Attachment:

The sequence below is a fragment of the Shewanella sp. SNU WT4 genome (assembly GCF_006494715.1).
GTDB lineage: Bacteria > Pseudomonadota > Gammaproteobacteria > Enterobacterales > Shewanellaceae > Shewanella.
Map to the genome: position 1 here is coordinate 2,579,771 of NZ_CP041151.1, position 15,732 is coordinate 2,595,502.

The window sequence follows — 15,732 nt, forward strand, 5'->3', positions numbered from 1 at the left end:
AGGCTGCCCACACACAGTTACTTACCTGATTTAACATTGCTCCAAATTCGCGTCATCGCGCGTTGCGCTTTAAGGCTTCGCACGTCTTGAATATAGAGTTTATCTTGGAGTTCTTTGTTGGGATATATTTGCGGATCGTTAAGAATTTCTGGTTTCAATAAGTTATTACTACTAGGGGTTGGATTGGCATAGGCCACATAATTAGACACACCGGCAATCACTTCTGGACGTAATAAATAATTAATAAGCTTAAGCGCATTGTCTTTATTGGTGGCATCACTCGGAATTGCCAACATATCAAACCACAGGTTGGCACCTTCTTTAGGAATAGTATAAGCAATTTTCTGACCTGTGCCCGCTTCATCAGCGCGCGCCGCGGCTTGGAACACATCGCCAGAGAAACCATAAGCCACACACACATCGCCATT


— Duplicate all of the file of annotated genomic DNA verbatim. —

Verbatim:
The sequence below is a fragment of the Shewanella sp. SNU WT4 genome (assembly GCF_006494715.1).
GTDB lineage: Bacteria > Pseudomonadota > Gammaproteobacteria > Enterobacterales > Shewanellaceae > Shewanella.
Map to the genome: position 1 here is coordinate 2,579,771 of NZ_CP041151.1, position 15,732 is coordinate 2,595,502.

The window sequence follows — 15,732 nt, forward strand, 5'->3', positions numbered from 1 at the left end:
AGGCTGCCCACACACAGTTACTTACCTGATTTAACATTGCTCCAAATTCGCGTCATCGCGCGTTGCGCTTTAAGGCTTCGCACGTCTTGAATATAGAGTTTATCTTGGAGTTCTTTGTTGGGATATATTTGCGGATCGTTAAGAATTTCTGGTTTCAATAAGTTATTACTACTAGGGGTTGGATTGGCATAGGCCACATAATTAGACACACCGGCAATCACTTCTGGACGTAATAAATAATTAATAAGCTTAAGCGCATTGTCTTTATTGGTGGCATCACTCGGAATTGCCAACATATCAAACCACAGGTTGGCACCTTCTTTAGGAATAGTATAAGCAATTTTCTGACCTGTGCCCGCTTCATCAGCGCGCGCCGCGGCTTGGAACACATCGCCAGAGAAACCATAAGCCACACACACATCGCCATT